The first butterflies of the season aren’t freshly emerged from the chrysalis, they are about a year old. Early spring butterflies in the northeast – Mourning Cloaks, Eastern Commas, Milbert’s Tortoiseshells, and Compton’s Tortoiseshells – were caterpillars in the summer of 2007. They emerged as adults during midsummer last year, and spent the winter hidden in cracks in tree bark, stone walls and other spots. The spring adults aren’t as pretty as they were the previous summer, but they have character. Here’s a view of the dusky underwing of a Mourning Cloak:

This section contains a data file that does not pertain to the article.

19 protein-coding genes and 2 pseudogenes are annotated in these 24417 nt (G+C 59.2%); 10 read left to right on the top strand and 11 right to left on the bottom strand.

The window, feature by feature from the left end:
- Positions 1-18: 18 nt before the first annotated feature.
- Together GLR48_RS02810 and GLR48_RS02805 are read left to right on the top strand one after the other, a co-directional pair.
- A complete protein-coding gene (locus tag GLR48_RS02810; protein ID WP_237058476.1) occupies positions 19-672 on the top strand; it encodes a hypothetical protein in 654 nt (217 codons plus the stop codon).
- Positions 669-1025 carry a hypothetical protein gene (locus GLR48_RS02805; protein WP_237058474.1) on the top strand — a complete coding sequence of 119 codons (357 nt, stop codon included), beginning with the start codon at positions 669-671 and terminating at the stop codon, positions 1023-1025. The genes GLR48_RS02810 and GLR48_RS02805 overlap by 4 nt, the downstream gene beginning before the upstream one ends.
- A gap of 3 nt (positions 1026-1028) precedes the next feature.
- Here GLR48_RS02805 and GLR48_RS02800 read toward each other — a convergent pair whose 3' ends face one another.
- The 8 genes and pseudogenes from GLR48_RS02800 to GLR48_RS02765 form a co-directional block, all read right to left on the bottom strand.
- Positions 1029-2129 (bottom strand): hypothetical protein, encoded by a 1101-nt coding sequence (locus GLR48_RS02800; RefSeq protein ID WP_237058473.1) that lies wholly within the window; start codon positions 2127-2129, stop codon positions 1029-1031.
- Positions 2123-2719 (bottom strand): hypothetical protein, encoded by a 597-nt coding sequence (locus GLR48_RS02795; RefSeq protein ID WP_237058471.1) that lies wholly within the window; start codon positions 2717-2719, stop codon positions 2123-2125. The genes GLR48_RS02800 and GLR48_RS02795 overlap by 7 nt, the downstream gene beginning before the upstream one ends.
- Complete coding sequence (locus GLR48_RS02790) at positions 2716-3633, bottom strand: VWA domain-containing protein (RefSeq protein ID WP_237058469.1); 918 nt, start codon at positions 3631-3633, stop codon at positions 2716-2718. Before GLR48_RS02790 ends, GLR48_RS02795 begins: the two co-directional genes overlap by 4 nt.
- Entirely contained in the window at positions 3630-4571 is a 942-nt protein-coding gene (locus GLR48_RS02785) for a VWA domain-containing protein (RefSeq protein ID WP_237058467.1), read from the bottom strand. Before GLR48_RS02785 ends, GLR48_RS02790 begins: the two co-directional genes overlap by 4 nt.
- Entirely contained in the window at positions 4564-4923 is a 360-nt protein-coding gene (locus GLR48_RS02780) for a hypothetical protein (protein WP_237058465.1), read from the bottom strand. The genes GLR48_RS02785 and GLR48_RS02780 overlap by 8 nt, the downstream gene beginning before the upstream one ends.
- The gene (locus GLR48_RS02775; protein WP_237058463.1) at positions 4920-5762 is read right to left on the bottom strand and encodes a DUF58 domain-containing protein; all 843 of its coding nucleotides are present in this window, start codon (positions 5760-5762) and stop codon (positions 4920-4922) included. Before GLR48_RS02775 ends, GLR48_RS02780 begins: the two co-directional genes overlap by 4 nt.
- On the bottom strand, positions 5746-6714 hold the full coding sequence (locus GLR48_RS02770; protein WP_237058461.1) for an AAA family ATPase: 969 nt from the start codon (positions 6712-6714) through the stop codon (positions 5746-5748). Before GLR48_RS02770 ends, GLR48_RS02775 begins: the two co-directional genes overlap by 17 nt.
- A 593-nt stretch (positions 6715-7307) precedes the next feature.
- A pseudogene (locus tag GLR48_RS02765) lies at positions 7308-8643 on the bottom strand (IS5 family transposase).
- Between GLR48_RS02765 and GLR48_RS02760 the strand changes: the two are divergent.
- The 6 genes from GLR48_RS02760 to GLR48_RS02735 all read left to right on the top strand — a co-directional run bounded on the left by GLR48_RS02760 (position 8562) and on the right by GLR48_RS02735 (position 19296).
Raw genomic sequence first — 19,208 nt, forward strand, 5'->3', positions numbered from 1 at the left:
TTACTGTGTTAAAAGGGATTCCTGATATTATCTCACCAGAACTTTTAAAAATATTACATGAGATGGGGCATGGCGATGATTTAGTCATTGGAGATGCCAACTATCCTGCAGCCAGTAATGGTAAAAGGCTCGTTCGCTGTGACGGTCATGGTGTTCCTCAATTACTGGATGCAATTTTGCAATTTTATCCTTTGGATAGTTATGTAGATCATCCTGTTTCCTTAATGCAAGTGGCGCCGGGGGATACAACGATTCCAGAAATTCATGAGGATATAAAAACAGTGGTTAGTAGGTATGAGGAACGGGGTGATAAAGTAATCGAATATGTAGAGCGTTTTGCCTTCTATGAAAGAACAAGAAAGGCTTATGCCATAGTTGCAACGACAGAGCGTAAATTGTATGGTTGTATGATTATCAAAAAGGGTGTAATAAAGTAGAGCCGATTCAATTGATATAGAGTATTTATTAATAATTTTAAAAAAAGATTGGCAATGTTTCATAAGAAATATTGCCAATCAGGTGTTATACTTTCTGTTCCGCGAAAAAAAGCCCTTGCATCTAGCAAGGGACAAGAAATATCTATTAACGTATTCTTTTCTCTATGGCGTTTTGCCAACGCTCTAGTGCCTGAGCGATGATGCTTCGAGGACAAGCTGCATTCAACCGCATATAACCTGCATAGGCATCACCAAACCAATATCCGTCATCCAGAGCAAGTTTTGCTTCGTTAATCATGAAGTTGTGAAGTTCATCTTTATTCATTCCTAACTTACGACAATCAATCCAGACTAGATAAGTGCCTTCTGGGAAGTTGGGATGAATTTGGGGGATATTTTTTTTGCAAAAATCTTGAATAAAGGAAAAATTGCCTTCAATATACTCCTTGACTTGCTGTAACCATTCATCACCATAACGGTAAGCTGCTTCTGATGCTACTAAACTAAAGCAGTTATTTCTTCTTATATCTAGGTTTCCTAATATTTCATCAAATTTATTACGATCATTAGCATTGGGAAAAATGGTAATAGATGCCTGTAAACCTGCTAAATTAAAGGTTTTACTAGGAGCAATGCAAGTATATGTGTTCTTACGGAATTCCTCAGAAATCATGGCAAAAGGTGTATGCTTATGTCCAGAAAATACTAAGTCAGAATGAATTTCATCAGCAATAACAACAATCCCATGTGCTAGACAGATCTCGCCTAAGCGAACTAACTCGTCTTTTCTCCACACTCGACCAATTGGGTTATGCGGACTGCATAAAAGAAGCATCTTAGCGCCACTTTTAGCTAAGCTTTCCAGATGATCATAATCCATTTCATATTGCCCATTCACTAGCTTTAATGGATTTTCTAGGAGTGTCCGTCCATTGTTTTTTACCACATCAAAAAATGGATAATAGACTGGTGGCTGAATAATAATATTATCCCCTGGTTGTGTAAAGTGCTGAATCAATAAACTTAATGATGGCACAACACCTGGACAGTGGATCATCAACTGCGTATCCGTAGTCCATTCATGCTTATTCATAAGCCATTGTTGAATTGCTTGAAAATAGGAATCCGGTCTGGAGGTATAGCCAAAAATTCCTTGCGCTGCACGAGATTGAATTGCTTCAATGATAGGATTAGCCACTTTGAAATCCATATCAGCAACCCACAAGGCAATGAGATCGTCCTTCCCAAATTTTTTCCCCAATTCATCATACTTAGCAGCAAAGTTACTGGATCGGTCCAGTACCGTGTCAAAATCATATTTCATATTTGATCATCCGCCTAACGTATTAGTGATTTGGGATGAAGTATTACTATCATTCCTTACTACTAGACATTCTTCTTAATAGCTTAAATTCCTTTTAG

Mourning Cloaks are strong but leisurely in flight. They have a way or circling around and perching prominently in a sunny spot for a moment, and then taking off again for another circuit around. Sometimes they perch on the ground, sometimes on a branch high in a tree.